Tom Harkin, who succeeded the Late Ted Kennedy as the chairman of the Senate Health, Education, Labor and Pension (HELP) Committee, was on MSNBC's The Ed Show yesterday. Ed pushed Sen. Harkin on the matter of including a public option in the reconciliation sidecar to the health care legislation. Sen. Harkin, a strong supporter of the public option, insisted that it could not be included if it hurt the chances of the overall package, and indicated that including it would do exactly that. Here is the whole interview.

So these are the basic facts here. The fear that the inclusion of a public option in the context of the current package and process (Senate bill plus reconciliation) may jeopardize the overall health reform legislation is real and legitimate. From what Sen. Harkin said, it's not just the Senate that has a problem with the votes for the public option. The House might also. Ed brought up the fact that the House already passed the public option, so naturally, it follows that the House has the votes for it in reconciliation. Not so, said Harkin. The votes in the House included a group of Democrats who voted for the bill on the condition of the Stupak amendment, some of whom may peel off because the abortion language in the Senate bill is weaker than the House-passed bill. Since Stupak can't be re-inserted via reconciliation - and who among us would want to, even if it could be? - several votes would be lost in the House because of that. Stupak himself is predicting a loss of about 10-12 votes because of the abortion language.

How do you make up those votes? You can't make them up from I'm-so-pure-I-vote-with-Republicans Kucinich types who didn't vote for the House bill because it wasn't progressive enough. They are sure as hell not going to vote for a package that overall resembles the Senate bill more closely than the House bill. So where do you get the votes? You get it from Democrats who voted against the original House bill because, in their view, it was too liberal - mostly because it had the public option. If you want their vote, you have to take the public option out. And those more conservative Democrats will not vote to pass the Senate bill unless they are reassured that the public option won't be put back in using reconciliaiton. Maybe this is why only 120 House Democrats signed the letter asking for a public option in reconciliation.

Speaker Pelosi knows this. That is why she has repeatedly said that the public option will not likely make it into a reconciliation bill (and thus the overall healthcare package). And now, she has confirmed it once again by saying that it's now off the table.
Speaker Nancy Pelosi (D-Calif.) predicted Sunday that she would find the votes to pass a health care overhaul and said Democrats had already made major concessions to Republicans, including ditching the public insurance option.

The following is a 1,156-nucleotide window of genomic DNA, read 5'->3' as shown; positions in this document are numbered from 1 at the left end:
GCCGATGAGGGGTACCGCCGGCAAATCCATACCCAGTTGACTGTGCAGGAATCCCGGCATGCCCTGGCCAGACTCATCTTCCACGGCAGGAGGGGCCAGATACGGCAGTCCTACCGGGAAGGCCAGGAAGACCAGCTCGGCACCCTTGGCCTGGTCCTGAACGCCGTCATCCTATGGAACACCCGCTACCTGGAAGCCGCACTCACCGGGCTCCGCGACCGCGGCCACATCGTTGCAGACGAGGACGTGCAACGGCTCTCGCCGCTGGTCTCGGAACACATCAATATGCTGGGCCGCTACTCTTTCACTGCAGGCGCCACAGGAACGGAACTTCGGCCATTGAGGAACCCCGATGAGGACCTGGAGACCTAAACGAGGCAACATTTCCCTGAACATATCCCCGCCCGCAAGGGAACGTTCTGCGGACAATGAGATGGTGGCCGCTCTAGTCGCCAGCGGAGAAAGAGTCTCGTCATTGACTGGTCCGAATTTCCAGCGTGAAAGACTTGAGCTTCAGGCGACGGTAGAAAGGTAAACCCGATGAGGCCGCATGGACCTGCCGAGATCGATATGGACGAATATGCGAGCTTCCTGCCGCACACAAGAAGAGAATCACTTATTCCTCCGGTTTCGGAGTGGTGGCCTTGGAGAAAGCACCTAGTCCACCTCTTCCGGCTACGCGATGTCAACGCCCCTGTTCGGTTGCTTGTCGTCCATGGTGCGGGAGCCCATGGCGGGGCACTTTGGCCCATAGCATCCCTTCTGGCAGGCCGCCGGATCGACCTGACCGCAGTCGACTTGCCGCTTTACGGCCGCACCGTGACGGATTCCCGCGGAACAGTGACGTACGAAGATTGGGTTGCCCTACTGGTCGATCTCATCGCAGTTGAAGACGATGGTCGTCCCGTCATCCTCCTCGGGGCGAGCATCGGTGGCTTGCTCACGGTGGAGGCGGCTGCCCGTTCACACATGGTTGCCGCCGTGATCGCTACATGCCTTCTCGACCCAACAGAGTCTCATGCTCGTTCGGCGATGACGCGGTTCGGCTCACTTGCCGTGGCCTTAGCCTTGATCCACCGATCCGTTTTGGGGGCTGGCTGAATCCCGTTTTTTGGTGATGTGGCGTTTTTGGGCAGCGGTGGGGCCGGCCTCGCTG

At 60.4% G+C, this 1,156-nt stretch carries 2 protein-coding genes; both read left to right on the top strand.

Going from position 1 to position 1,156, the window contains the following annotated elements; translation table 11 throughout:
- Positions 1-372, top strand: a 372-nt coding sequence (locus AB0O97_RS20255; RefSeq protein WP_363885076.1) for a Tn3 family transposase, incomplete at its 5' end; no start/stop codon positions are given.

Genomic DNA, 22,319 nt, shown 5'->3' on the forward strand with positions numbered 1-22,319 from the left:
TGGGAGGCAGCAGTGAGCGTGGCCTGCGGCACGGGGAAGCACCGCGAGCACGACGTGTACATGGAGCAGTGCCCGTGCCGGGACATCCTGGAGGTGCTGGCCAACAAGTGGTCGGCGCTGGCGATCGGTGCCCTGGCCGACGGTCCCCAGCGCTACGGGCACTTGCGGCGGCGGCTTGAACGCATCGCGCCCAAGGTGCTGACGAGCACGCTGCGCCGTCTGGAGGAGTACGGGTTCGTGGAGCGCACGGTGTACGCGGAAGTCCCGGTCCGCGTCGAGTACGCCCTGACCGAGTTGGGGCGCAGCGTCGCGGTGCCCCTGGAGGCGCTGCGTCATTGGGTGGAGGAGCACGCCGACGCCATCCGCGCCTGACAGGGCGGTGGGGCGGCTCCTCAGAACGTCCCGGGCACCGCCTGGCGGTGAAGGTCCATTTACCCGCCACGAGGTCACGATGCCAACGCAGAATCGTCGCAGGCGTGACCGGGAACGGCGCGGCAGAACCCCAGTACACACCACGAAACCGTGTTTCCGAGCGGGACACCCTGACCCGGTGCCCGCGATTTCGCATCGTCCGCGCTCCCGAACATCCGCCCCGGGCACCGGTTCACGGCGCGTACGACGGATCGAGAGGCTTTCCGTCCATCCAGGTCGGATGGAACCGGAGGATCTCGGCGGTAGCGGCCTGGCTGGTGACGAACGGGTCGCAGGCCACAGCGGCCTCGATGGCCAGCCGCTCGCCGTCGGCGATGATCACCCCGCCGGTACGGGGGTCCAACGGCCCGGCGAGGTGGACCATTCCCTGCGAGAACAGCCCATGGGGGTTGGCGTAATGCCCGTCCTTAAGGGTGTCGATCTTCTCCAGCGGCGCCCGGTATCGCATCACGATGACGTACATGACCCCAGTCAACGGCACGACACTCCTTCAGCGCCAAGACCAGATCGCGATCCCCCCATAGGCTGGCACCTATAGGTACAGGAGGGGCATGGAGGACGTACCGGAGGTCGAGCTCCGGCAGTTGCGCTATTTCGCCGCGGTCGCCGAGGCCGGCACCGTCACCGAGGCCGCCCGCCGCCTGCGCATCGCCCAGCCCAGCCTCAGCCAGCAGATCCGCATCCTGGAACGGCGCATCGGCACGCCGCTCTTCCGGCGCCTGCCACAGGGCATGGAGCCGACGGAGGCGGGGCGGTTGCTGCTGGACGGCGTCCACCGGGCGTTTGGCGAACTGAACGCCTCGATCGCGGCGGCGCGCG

“A year later, we’re closer to what Republicans were suggesting at that time, an exchange and not a public option,” she said on CNN’s “State of the Union.”

Pelosi said, “There is no public option on the table now.”
Remember that there is only one shot at this particular reconciliation package. We can't afford to get this one wrong. If the House and Senate are unable to agree on the exact package, there is no reconciliation bill. It may well also be the case that absent the assurance of a reconciliation bill, there is no bill at all. Given that health care will get no Republican cooperation, the balancing act among Democrats is difficult and delicate - between left puritans in the House who refused to vote for the House bill in the first place because it was not left enough, right ideologues in the House who refuse to accept anything less than the Stupak language on abortion, and a combination of conservative and liberal senators who do not believe a public option should be put through reconciliation.

People who are responsible for guiding health reform through Congress - and who are all strong proponents of a public option - know that we have reached a point at which the public option is simply not viable as a part of the current health reform package. Tom Harkin is one of the best progressive Senators we have. Nancy Pelosi is a health care hero. The author of the strong public option in the Senate, Jay Rockefeller, has also said he'd oppose attempts to include the public option through reconciliation. They all understand that a public option now is detrimental to the effort to pass overall comprehensive health reform at this point. And the dirty little secret is that so do the people signing the Whip Congress letter. Ezra Klein has repeated noted, without being disputed by any Senator's office, "No one I've spoken to -- even when they support the public option -- thinks that its reemergence is good news for health-care reform."

The push for the public option is, frankly, complicating efforts to round up the votes, scaring Democrats who are having to take rather tough votes on health reform in a rough political climate, and weakening the chance of overall reform. If anyone here can count votes better than Nancy Pelosi or Tom Harkin, go ahead, give it a try. But I am going to take their judgment and push to move the overall package forward, and fast.

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